Senate Majority Leader Harry Reid said this week that he wants to add the Dream Act as an amendment to the upcoming defense policy bill.
The act applies to young people who came to the country when they were under 16 years of age and have been in the country five years. These students would have a chance to apply for citizenship if they complete two years of college or military service.
It’s a tough time for any kind of immigration reform. According to recent polls, most residents seem to be in favor of sending everyone home.
The Dream Act however has some bipartisan support. There is more sympathy for the kids who supporters say shouldn't be punished for the errors of their parents.
Opponents have come out in force against the Dream Act. They argue passing it will only add more incentives to illegal immigrants to come here and create unfair competition with U.S. citizens and residents for college seats.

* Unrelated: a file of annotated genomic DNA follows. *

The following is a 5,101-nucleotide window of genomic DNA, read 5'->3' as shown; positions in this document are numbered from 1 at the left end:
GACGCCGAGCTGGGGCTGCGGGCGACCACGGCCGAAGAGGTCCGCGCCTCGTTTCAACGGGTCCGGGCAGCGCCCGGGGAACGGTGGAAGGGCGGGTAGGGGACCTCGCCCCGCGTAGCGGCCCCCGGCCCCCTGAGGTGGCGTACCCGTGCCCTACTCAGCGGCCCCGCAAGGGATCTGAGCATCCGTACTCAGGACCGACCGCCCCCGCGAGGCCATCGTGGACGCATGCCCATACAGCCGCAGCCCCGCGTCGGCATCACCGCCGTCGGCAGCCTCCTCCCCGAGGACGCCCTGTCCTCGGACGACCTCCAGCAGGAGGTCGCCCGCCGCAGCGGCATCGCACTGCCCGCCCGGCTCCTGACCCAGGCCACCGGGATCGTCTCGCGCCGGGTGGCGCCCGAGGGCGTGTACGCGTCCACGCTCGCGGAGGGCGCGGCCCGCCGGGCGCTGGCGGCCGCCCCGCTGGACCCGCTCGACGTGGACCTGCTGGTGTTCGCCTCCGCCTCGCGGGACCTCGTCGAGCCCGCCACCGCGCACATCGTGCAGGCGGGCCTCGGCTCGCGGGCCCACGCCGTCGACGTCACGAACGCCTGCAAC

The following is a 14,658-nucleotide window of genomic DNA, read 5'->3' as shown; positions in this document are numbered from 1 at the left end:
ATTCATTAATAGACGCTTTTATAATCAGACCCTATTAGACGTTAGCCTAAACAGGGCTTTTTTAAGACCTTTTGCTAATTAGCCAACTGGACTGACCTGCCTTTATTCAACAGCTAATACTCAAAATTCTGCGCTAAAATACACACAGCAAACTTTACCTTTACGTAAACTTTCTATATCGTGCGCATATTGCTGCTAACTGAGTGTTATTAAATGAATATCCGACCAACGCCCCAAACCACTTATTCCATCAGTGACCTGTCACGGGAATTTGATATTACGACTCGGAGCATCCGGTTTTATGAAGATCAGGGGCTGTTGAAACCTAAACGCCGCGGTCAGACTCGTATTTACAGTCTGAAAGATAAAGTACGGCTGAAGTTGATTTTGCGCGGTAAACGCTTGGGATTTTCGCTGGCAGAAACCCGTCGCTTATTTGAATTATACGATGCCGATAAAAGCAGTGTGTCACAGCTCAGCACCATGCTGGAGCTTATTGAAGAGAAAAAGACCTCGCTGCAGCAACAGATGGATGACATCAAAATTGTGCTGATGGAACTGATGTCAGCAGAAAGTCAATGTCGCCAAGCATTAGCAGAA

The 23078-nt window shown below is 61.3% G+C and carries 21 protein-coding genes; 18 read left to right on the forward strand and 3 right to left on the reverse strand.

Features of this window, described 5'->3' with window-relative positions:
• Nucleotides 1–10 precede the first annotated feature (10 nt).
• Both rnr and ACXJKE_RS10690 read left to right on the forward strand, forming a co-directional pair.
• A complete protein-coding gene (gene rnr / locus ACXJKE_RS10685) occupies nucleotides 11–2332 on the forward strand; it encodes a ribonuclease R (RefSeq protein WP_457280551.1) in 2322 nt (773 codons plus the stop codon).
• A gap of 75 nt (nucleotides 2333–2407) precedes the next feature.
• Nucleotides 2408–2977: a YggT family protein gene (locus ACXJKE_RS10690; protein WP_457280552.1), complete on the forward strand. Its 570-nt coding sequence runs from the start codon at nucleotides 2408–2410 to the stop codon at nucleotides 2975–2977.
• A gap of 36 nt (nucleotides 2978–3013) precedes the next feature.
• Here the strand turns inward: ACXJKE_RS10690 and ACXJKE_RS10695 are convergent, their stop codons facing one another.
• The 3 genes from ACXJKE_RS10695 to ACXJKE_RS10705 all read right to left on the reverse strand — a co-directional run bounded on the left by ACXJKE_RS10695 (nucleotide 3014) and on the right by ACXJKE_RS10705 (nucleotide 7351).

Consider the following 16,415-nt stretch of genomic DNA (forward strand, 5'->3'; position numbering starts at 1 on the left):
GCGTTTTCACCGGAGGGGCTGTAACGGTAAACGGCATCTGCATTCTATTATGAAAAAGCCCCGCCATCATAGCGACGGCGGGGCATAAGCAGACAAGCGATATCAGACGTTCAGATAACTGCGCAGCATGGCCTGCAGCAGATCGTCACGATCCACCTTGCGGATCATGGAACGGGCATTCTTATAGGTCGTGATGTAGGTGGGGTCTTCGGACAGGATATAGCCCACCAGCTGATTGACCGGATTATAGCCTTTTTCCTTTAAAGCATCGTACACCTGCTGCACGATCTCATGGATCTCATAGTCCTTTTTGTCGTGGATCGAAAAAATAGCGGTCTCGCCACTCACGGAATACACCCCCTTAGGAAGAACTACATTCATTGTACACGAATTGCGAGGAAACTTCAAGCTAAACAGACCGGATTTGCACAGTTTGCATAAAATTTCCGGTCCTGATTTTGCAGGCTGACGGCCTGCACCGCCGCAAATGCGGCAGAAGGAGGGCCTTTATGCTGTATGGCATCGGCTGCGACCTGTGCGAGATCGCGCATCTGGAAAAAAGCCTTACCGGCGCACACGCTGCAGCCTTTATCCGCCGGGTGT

"The Dream Act would provide amnesty for millions of illegal aliens under the age of 30 who claim they entered the US when they were young and claim they intend to go to college," said William Gheen of Americans for Legal Immigration PAC.
Even supporters of comprehensive immigration reform are a bit nervous. They fear that if the law passes, they may have lost one of their strongest trump cards for passing a more in-depth comprehensive policy that they feel is needed to fix the broken immigration system.
President Obama told the Congressional Hispanic Caucus gala that he would do whatever it takes to support the act’s passage.
"Now, the Senate is going to have a chance to do the right thing over the next few weeks when Senator Reid brings the DREAM Act to the floor. Keep in mind, in the past, this was a bill that was supported by a majority of Democrats and Republicans. There’s no reason why it shouldn’t receive that same kind of bipartisan support today. I’ve been a supporter since I was in the Senate, and I will do whatever it takes to support the Congressional Hispanic Caucus’ efforts to pass this bill so that I can sign it into law on behalf of students seeking a college education and those who wish to serve in our country’s uniform. It’s the right thing to do. We should get it done. "